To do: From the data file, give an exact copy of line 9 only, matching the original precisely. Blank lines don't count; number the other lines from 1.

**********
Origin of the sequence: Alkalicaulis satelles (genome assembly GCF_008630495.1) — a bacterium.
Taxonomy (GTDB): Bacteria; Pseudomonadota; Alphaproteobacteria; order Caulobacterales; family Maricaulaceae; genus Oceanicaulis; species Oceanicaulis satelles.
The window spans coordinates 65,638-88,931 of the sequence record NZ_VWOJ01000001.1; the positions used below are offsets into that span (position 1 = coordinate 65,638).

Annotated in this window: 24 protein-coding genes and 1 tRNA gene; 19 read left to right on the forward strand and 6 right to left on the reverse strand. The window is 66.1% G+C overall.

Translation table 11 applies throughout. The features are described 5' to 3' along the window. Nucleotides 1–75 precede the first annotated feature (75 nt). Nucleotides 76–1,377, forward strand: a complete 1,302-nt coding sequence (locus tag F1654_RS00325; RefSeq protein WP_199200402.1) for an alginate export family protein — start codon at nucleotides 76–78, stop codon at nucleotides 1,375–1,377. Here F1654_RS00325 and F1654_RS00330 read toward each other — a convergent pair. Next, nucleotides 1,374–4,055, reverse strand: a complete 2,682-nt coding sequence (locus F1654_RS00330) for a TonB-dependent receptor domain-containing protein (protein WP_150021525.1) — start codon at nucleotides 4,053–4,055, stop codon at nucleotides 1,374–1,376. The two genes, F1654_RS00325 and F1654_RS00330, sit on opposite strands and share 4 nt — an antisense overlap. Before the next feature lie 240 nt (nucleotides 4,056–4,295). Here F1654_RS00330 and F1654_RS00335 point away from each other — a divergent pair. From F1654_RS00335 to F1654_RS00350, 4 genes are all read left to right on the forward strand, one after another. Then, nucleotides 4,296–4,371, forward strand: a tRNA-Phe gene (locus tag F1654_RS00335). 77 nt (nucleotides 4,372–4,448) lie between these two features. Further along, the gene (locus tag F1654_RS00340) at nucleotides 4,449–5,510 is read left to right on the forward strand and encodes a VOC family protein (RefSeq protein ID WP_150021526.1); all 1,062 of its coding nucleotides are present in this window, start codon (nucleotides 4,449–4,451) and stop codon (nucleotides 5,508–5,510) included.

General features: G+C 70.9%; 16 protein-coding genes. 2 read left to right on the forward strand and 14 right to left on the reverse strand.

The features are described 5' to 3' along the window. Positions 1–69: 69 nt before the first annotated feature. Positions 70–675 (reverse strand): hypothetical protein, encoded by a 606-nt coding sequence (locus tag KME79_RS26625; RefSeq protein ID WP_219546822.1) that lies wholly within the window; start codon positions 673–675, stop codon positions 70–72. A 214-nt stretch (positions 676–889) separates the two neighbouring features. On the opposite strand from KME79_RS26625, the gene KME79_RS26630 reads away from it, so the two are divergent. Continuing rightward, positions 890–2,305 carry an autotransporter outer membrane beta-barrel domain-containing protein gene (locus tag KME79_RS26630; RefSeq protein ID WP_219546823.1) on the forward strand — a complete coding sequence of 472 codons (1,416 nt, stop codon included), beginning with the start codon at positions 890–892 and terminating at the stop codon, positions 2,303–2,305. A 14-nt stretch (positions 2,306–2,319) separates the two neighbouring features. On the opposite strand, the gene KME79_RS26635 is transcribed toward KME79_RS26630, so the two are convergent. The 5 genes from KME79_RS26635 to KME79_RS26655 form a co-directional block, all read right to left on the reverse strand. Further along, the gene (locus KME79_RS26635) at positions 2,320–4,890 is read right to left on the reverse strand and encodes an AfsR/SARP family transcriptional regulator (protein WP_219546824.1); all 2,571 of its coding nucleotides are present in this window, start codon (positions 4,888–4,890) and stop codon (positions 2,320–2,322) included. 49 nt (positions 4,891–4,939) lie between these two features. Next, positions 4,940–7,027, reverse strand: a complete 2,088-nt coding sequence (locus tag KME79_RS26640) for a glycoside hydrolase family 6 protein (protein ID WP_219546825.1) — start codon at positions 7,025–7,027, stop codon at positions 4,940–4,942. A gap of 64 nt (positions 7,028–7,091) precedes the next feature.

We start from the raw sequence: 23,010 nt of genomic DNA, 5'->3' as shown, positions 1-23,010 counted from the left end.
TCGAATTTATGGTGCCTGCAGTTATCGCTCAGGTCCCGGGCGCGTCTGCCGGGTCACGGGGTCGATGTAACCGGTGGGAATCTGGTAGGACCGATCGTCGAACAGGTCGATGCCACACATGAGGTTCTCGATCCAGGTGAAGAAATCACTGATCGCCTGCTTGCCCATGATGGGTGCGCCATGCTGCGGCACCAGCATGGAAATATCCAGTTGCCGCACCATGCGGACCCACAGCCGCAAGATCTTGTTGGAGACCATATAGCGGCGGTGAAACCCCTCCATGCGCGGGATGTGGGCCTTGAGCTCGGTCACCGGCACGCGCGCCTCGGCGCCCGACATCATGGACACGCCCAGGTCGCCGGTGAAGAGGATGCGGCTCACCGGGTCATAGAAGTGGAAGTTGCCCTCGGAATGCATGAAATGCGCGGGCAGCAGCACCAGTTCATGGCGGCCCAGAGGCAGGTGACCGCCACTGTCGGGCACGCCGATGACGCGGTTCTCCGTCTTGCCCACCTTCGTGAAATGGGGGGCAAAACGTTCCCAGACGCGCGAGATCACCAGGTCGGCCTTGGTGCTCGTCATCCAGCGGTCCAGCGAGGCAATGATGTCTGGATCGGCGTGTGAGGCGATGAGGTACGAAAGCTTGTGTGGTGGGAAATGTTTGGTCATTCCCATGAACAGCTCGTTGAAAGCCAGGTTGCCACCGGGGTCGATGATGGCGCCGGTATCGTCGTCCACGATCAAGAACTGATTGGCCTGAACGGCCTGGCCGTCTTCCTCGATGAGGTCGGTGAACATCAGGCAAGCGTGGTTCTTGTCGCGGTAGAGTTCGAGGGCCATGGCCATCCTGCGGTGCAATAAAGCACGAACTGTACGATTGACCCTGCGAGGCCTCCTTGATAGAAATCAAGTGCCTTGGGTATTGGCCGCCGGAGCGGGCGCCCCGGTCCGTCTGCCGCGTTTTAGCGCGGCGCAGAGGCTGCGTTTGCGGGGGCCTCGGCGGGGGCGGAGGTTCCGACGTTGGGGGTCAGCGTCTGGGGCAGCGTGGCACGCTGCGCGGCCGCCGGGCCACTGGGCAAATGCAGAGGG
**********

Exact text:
TCGAATTTATGGTGCCTGCAGTTATCGCTCAGGTCCCGGGCGCGTCTGCCGGGTCACGGGGTCGATGTAACCGGTGGGAATCTGGTAGGACCGATCGTCGAACAGGTCGATGCCACACATGAGGTTCTCGATCCAGGTGAAGAAATCACTGATCGCCTGCTTGCCCATGATGGGTGCGCCATGCTGCGGCACCAGCATGGAAATATCCAGTTGCCGCACCATGCGGACCCACAGCCGCAAGATCTTGTTGGAGACCATATAGCGGCGGTGAAACCCCTCCATGCGCGGGATGTGGGCCTTGAGCTCGGTCACCGGCACGCGCGCCTCGGCGCCCGACATCATGGACACGCCCAGGTCGCCGGTGAAGAGGATGCGGCTCACCGGGTCATAGAAGTGGAAGTTGCCCTCGGAATGCATGAAATGCGCGGGCAGCAGCACCAGTTCATGGCGGCCCAGAGGCAGGTGACCGCCACTGTCGGGCACGCCGATGACGCGGTTCTCCGTCTTGCCCACCTTCGTGAAATGGGGGGCAAAACGTTCCCAGACGCGCGAGATCACCAGGTCGGCCTTGGTGCTCGTCATCCAGCGGTCCAGCGAGGCAATGATGTCTGGATCGGCGTGTGAGGCGATGAGGTACGAAAGCTTGTGTGGTGGGAAATGTTTGGTCATTCCCATGAACAGCTCGTTGAAAGCCAGGTTGCCACCGGGGTCGATGATGGCGCCGGTATCGTCGTCCACGATCAAGAACTGATTGGCCTGAACGGCCTGGCCGTCTTCCTCGATGAGGTCGGTGAACATCAGGCAAGCGTGGTTCTTGTCGCGGTAGAGTTCGAGGGCCATGGCCATCCTGCGGTGCAATAAAGCACGAACTGTACGATTGACCCTGCGAGGCCTCCTTGATAGAAATCAAGTGCCTTGGGTATTGGCCGCCGGAGCGGGCGCCCCGGTCCGTCTGCCGCGTTTTAGCGCGGCGCAGAGGCTGCGTTTGCGGGGGCCTCGGCGGGGGCGGAGGTTCCGACGTTGGGGGTCAGCGTCTGGGGCAGCGTGGCACGCTGCGCGGCCGCCGGGCCACTGGGCAAATGCAGAGGG